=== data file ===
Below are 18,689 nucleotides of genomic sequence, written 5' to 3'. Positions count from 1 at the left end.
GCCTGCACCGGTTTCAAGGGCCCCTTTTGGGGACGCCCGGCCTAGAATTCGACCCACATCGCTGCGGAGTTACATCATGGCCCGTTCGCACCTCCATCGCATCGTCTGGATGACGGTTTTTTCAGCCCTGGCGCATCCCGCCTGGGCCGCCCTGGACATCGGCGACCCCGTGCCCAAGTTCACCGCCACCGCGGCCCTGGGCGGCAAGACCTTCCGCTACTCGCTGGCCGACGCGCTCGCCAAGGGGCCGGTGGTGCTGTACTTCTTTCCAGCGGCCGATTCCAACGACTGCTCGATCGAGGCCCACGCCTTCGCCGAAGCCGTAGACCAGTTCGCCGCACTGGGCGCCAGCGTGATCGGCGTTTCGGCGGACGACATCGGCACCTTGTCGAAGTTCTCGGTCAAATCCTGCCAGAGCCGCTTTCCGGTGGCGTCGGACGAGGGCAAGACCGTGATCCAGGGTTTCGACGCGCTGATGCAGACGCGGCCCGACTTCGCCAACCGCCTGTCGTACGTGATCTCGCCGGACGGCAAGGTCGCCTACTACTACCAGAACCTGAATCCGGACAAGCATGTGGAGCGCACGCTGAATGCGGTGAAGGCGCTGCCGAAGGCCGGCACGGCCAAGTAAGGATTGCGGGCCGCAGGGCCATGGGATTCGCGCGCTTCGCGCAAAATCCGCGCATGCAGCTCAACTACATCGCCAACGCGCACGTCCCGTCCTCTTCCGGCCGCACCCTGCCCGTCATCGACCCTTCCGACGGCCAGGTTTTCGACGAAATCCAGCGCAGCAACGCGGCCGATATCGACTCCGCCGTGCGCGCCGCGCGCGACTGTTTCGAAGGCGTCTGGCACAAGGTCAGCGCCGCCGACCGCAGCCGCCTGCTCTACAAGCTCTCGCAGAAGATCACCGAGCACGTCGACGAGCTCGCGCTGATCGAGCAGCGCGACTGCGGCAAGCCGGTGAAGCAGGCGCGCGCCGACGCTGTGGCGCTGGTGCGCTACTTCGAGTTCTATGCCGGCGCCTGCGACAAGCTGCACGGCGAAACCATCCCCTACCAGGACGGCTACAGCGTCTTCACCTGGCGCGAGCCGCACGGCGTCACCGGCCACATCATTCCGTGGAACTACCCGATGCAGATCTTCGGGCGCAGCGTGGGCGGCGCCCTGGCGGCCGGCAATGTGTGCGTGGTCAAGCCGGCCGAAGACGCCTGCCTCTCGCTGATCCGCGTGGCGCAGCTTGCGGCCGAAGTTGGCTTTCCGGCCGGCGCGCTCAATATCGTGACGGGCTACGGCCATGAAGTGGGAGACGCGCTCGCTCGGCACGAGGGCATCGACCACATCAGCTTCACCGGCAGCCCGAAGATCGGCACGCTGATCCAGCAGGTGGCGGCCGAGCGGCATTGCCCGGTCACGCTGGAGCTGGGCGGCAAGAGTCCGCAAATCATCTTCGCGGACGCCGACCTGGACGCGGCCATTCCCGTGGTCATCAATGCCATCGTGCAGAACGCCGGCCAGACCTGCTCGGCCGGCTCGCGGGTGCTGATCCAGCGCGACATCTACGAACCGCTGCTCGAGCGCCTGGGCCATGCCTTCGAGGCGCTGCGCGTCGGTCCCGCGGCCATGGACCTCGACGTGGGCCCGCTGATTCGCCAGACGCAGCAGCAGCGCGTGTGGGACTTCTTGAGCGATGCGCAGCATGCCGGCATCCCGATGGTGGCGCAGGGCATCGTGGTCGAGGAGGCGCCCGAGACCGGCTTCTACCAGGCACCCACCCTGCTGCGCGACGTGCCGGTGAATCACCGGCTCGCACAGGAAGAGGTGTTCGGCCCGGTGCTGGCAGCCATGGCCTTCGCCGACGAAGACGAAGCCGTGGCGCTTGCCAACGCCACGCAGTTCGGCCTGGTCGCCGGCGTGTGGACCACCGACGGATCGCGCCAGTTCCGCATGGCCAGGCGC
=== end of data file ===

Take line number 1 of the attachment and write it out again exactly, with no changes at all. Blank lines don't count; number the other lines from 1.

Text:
Below are 18,689 nucleotides of genomic sequence, written 5' to 3'. Positions count from 1 at the left end.